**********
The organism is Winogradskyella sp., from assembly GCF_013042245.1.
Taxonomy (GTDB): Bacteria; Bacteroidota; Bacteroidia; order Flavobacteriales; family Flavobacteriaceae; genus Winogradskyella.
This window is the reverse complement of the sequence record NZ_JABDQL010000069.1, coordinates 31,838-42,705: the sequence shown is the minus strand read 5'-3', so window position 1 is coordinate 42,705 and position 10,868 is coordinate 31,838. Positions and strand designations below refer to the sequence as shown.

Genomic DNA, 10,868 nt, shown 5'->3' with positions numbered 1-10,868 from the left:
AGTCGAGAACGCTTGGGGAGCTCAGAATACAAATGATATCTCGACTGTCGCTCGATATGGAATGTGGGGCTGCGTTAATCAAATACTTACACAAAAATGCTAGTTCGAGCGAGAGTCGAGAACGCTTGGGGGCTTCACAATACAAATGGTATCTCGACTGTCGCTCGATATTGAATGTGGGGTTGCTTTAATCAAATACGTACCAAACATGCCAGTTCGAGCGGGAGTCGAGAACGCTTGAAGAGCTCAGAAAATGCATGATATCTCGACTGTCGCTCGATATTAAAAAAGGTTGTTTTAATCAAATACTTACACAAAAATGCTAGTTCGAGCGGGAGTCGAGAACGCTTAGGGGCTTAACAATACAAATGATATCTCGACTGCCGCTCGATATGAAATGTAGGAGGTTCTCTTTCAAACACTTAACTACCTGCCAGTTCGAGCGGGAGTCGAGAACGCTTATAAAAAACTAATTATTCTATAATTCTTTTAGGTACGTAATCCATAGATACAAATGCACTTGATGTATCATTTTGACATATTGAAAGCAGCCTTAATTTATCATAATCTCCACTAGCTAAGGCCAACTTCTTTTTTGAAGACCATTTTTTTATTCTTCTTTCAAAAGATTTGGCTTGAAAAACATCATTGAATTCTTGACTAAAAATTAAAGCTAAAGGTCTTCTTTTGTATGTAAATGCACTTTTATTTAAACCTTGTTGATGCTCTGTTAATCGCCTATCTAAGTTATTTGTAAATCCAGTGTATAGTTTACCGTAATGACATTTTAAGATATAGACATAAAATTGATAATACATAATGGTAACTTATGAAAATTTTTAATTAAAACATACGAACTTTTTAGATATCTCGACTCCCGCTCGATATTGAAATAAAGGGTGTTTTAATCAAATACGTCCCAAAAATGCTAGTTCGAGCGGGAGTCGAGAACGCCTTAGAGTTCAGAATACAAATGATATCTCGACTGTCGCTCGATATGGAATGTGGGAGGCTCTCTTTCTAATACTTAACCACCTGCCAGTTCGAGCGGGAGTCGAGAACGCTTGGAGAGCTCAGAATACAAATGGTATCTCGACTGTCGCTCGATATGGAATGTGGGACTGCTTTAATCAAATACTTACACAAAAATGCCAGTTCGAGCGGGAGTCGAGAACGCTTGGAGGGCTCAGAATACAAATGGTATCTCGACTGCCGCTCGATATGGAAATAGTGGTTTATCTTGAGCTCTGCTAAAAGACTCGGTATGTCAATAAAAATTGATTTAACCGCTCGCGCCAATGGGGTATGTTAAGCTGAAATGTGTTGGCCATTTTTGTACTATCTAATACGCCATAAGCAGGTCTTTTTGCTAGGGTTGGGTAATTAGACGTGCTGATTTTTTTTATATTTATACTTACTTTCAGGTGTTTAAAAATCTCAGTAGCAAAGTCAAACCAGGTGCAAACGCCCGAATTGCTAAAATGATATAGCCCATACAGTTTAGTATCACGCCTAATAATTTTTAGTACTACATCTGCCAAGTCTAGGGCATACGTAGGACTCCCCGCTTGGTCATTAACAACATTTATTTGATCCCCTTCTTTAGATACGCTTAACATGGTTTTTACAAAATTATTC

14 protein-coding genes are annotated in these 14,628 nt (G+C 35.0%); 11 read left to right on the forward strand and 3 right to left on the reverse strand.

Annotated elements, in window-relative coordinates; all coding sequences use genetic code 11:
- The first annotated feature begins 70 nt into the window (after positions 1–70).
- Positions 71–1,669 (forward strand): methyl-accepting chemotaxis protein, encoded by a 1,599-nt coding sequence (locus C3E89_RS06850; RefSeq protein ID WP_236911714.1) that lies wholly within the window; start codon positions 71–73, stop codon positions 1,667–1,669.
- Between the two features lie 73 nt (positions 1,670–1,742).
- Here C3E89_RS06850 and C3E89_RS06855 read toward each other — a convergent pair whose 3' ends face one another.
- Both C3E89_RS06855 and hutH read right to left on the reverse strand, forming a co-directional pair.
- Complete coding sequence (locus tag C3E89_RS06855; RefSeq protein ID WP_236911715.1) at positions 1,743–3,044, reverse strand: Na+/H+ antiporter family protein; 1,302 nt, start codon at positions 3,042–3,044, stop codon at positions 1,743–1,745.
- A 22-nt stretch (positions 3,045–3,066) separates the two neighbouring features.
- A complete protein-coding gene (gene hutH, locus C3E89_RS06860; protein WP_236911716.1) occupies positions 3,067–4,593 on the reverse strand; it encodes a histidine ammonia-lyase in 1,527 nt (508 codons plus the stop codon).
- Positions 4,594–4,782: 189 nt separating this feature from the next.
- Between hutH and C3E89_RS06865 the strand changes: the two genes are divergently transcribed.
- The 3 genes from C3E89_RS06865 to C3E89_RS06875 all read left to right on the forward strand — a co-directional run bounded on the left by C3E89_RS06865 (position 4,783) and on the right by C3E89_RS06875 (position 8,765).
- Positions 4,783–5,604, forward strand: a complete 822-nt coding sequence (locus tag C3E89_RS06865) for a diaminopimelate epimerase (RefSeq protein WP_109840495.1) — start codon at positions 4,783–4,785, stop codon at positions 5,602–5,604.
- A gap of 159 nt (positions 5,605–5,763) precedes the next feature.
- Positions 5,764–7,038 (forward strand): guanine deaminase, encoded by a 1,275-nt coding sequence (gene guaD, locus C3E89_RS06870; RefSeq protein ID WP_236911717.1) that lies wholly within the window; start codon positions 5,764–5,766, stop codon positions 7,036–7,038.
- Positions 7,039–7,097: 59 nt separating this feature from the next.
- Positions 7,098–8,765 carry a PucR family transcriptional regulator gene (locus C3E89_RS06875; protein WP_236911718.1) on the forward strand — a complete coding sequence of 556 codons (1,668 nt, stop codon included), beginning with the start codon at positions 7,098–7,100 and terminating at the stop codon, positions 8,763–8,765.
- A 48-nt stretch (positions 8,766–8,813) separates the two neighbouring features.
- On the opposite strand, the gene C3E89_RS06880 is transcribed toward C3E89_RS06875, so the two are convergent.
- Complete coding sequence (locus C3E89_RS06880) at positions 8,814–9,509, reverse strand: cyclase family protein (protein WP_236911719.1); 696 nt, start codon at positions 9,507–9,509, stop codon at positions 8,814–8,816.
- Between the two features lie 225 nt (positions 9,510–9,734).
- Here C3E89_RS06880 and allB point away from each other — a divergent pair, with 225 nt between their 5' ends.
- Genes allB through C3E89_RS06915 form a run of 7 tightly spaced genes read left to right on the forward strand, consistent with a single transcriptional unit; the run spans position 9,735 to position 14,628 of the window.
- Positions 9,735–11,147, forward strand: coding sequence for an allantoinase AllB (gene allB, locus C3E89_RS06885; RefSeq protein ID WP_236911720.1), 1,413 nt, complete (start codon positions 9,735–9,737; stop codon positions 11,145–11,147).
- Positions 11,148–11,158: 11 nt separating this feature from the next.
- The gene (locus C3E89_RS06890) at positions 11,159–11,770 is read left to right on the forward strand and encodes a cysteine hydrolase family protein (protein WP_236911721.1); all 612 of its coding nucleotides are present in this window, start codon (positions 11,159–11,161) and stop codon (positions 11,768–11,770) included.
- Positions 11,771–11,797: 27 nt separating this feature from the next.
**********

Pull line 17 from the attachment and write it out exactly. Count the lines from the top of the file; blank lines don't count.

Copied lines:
- Between hutH and C3E89_RS06865 the strand changes: the two genes are divergently transcribed.